The Most Beautiful Royal Palaces in Britain

April 19, 2016 hg2guides

Some of Britain’s finest buildings are undoubtedly its royal palaces. Before the Tudor period, castles tended to be the premier statements of power, but by the end of the Wars of the Roses wide moats, high crenellations and thick curtain walls had finally given way to large windowed hunting retreats, holiday homes and flamboyant showpiece properties. Henry VIII alone acquired over 60 royal residences during his reign (sadly fewer than one third survive). Here, we take a look at four of the most beautiful royal palaces in Britain that have stood the test of time.

Palace-of-Holyroodhouse-credit-iStock-David-Chadwick-www.istockphoto

Holyrood Palace © David Chadwick/iStock

The Palace of Holyroodhouse, Edinburgh

The Queen’s official Scottish residence, Holyroodhouse has been the home of Scottish monarchs since the 16th century. Located at the end of Edinburgh’s Royal Mile, the palace stands on the foundation of a 12th century abbey and only took on its current form when James IV decided to convert it into a palace worthy of his new bride, Margaret Tudor. After successive extensions it’s now spread over 10 acres, 44.5 meters of which are taken up by the Great Gallery. Once home to Mary, Queen of Scots, if you’re in search of a spooky space then head to the room in which Mary’s husband Lord Darnley and his associates stabbed her secretary, David Rizzio, over 50 times.

Kensington-Palace-credit-iStock-Baloncici-www.istockphoto

Kensington Palace and Gardens © Baloncic/iStock

Kensington Palace, London

Built to assuage William III’s asthma attacks in smoggy Whitehall, the Dutch King and his Queen, Anne, transformed Nottingham House in a little village called Kensington into a gorgeous palace. It’s played host to everybody from Cherokee warriors to the composer George Friedrich Handel in the past, and even witnessed the death of a monarch (George II died here in 1760) but perhaps its most famous resident was Queen Victoria, who lived there for almost her entire youth. In fact, it was from the top of the palace stairs that Victoria first saw Prince Albert, her future husband. The palace was opened to the public to celebrate Victoria’s 80th birthday in 1899 and, though damaged in the Blitz, a brave caretaker protected most of the place for posterity by removing unexploded bombs with his own hands.

Osborne-Exterior-

Osborne House exterior © English Heritage

Osborne House, Isle of Wight

“It is impossible to imagine a prettier spot”, Queen Victoria said of Osborne House, her holiday home on the Isle of Wight. Built by Thomas Cubitt, the man who was responsible for most of Belgravia (and Buckingham Palace), the mansion is an unabashed slice of Italy, a Renaissance palazzo, planted on the shores of England. Indeed, in the summer Prince Albert even claimed the stunning views across the Solent reminded him of the Bay of Naples. That’s not to say the prince didn’t still pine after the more Teutonic parts of the world he hailed from, however. In fact, the grounds include a “Swiss Cottage”, which was dismantled piece-by-piece from Helvetia and rebuilt on site.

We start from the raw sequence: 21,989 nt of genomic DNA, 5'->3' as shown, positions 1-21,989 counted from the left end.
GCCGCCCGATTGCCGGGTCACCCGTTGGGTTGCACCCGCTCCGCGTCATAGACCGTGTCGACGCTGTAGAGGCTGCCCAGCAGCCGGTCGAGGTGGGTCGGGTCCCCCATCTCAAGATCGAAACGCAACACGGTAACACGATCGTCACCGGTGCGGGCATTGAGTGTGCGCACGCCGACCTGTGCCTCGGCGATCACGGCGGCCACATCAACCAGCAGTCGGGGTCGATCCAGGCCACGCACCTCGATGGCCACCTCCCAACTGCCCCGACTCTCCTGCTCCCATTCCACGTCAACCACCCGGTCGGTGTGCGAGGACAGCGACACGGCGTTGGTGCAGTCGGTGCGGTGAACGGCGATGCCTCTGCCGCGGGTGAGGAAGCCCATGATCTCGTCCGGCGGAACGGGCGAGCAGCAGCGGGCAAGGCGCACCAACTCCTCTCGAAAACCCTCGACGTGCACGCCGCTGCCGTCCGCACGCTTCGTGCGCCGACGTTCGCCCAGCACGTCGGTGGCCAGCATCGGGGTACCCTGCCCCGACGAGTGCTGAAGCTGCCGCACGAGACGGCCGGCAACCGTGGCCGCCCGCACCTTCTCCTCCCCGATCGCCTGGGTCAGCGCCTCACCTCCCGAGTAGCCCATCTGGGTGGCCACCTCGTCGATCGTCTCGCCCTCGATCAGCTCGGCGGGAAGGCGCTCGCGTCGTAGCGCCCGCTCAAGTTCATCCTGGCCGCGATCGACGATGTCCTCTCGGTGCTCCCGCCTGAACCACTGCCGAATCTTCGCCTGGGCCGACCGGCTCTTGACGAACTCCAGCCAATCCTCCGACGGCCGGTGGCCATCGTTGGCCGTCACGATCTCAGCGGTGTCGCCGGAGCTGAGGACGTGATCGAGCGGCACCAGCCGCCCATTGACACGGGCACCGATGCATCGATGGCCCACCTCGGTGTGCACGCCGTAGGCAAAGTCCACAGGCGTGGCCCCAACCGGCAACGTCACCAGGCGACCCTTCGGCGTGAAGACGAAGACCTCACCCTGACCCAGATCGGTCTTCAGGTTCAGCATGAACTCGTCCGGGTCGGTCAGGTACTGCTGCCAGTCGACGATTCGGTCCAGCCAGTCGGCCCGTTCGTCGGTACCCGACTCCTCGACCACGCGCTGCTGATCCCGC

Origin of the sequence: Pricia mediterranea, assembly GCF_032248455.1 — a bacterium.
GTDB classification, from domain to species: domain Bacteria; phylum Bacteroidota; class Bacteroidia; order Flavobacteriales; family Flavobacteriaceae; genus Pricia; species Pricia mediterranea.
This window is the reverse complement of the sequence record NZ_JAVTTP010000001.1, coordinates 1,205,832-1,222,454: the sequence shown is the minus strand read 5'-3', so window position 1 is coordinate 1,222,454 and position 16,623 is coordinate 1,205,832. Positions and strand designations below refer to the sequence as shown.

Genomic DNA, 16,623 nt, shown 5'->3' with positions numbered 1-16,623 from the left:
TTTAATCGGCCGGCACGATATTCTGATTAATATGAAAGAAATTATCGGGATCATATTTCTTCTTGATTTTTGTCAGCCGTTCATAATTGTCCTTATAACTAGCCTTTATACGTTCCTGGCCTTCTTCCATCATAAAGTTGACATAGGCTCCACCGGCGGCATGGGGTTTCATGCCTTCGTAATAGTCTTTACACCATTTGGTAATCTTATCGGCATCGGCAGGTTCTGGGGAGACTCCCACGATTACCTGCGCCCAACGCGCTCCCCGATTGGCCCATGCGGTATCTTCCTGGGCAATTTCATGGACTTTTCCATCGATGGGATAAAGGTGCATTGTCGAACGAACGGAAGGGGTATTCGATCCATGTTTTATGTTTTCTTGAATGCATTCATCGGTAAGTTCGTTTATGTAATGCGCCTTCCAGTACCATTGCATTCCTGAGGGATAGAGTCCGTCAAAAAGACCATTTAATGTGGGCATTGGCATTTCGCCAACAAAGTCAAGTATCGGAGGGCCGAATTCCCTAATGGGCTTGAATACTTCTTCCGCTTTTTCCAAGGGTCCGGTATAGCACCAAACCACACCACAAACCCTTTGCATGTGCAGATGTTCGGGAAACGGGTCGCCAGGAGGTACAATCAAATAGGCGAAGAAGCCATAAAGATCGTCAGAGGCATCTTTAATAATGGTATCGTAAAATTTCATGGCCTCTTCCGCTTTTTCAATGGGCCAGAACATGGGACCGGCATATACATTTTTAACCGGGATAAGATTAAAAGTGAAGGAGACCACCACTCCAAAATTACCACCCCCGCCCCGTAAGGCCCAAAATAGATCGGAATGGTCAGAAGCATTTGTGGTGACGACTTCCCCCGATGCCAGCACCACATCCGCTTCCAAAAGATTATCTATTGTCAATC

Virginia's-bathroom-with-a-statue-of-Psyche-and-a-gold-moasic-taile-designed-by-Peter-Malcrida

Virginia’s Bathroom, Eltham Palace © English Heritage

Eltham Palace, Kent

Eltham Palace in Kent first entered royal records when the Bishop of Durham gave it over to Edward II in 1305. Famous mainly because it happened to host Henry VIII for most of his childhood, it re-entered the address books of socialites when the Courtauld family acquired the lease in 1933. Giving the place a complete overhaul, some of its most magnificent features – such as the oak roof of the Great Hall (an elaborate “fake” hammerbeam construction) – were retained and run alongside new Art Deco rooms like Virginia Courtauld’s bathroom, a fantasia of golden Byzantine-mosaic tiles and onyx. Now’s a great time to visit, as the palace has recently undergone a multimillion dollar restoration, with several rooms opened to visitors for the first time.

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Kew Palace © Vladimir Zahariev/iStock

Kew Palace, Kew

Once the home of a rich Flemish merchant on the make, Kew Palace first accommodated royalty when the George II and his ever-growing family moved in. The Richmond area has long been associated with the Crown (with roots going back to Edward III) but Kew hit pamphlet headlines when George III was effectively incarcerated in the palace during his episodes of madness. If, when you visit, you think it’s more the size of a manor than a palace, you won’t be the only one – the main, palatial, white house no longer stands – and the brick edifice that does was once known simply as the “Dutch House”.

Buckingham-Palace-credit-iStock-Oliver-Huitson-www.istockphoto

Buckingham Palace © Oliver Huitson/iStock



Buckingham Palace, London

No list of royal palaces in Britain would be complete without Buckingham Palace, the Queen’s official London residence since 1837. The palace hosts not only the Queen and her husband, Prince Philip, but also the Duke of York and the Earl and Countess of Wessex, too. When she’s at home, the Royal Standard is flown. It’s the supreme flag in the UK and must always be flown above the Union Jack. Five regiments of Foot Guards police the palace, which consists of almost 800 rooms, which would sound a lot if it weren’t for the fact around 50,000 people visit the place each year as guests to banquets, receptions, awards and parties.

If Britain’s royal palaces have inspired you to experience their grandeur, why not book a place on the Elegance of Great Britain itinerary.

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